Campos does damage control, and claims that his failure to say he was shot was because he “wanted to keep radio traffic clear so they could coordinate the rest of the call.”
Ellen then turns to Schuck for his side of the story, and he immediately begins to reveal radically different details to Campos’ recollection of events. Schuck allegedly responded to the call for an engineer and was on his way to check out why the door was bolted. He told Ellen that he arrived from the floor above in a service elevator. Strangely, he mentioned, “it’s quiet at this time” and claimed he suspected nothing out of the ordinary.
YOUTUBE(Real News with David Knight):
Schuck claims he was more than halfway down the hall when he noticed part of Campo’s figure protruding from the cubby. It was now that he claimed he could hear rapid fire. He believed it sounded like a jackhammer, despite it being highly unusual that someone would use one at night. It was at this point that he stated one of the most obvious contradictions of all. Schuck made a claim that at that time the gunshots were “outside, but not in the hallway yet.”
However, this story immediately changes!
Campos then allegedly called out to Schuck to take cover. When Ellen prompted Campos with a question as to whether other guests had noticed something occurring, Campos claims he additionally told a woman to get back into her room. It was at this point that Schuck interjected how Campos was a true hero. How he had saved his life and that he would not have survived had Campos not warned him. Following his praise of Campos, Schuck suddenly describes events very differently to what he had been doing previously.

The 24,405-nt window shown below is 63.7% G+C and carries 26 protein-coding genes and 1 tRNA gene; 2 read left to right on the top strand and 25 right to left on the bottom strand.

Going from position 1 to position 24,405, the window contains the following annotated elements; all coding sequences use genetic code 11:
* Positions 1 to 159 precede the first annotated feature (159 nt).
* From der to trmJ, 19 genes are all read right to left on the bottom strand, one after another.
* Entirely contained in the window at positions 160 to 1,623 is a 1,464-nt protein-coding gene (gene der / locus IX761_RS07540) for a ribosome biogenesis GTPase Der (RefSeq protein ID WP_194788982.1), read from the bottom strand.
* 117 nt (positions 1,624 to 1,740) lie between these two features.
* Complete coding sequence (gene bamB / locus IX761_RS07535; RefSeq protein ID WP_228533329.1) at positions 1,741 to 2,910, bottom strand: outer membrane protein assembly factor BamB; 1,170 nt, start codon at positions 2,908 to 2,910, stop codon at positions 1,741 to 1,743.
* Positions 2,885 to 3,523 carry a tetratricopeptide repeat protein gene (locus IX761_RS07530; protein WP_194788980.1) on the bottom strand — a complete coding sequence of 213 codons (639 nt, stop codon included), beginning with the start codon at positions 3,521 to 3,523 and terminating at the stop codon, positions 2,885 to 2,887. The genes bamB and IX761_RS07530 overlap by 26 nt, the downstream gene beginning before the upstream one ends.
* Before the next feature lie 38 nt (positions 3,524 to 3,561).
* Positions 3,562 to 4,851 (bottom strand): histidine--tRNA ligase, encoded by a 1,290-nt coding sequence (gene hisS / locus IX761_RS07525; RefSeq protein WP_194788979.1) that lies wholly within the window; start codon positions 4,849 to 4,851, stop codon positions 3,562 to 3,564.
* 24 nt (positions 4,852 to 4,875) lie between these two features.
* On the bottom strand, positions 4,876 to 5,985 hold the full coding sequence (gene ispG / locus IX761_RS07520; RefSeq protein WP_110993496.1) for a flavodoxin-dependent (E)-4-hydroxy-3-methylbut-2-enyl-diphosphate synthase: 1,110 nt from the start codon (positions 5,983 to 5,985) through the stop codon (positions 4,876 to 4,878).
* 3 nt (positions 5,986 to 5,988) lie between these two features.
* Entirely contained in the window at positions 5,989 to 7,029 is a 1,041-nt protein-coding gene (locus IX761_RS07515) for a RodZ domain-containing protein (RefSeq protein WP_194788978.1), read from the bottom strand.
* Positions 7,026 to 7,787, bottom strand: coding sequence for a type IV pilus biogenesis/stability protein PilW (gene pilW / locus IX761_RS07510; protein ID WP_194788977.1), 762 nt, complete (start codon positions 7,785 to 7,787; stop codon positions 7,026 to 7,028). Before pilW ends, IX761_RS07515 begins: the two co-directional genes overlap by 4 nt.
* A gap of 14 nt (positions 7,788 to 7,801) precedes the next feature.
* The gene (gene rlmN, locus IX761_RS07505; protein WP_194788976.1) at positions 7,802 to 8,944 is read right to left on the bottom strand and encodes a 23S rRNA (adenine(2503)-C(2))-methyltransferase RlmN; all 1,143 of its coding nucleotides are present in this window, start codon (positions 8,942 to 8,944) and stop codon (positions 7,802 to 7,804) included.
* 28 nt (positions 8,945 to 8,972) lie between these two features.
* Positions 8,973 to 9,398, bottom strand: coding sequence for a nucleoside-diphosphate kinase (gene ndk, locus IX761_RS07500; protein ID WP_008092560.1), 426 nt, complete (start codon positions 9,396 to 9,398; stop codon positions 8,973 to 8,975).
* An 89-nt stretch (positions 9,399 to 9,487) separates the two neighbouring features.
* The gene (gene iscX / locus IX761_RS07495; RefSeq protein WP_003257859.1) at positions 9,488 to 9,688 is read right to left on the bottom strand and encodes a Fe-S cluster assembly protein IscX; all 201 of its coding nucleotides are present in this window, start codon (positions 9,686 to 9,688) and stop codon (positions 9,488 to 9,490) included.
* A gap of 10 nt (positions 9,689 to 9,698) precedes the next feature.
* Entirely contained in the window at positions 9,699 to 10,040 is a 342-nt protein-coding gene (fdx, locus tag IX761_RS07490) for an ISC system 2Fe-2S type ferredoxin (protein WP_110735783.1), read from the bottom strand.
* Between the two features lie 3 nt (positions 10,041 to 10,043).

After prompts from Ellen, Schuck described how he had felt the pressure of the rapid fire of bullets near his head. He commented how he had realized he nearly might have lost his life or been wounded. Had he forgotten that he had said that that the rains of bullets was only occurring outside? This anomaly in the timeline also played out in the media when the police kept changing their stories at press conferences.
Initially, on October 2nd, police claimed that they would only give information on facts they knew to be true. The officer described how Campos had been shot. But he admitted he didn’t know the timeline of events at that stage. On October 6, a different sheriff, under the watchful eye of an FBI handler. The sheriff described how Campos had responded to a door alarm and had called security.
He claims this call was the crucial first step to locate the alleged shooter.
The sheriff then begins to explain that Campos was shot before the killer started spraying the crowd with bullets. But then he makes a quick turn around by saying the opposite: that he believed the gunman took a break from shooting into the crowd to shoot Campos.
Later, on October 9, Sherriff Lombardo spoke to press conference again about Campos. He claims that Campos was shot at 21:59, however, he is clearly nervous that the attending reporters are growing suspicious that the story had altered. One such reporter notes this contradiction to Lombardo, and Lombardo admits that the details of the timeline had changed. Lombardo responds by saying that “Mr. Campos was encountered by the suspect before his shooting to the outside world.”
So what is the true timeline of events? What is the actual truth? The appearance of Campos on The Ellen Show only inflates the number of unanswered questions that surround the events that transpired in Las Vegas on the first night of October.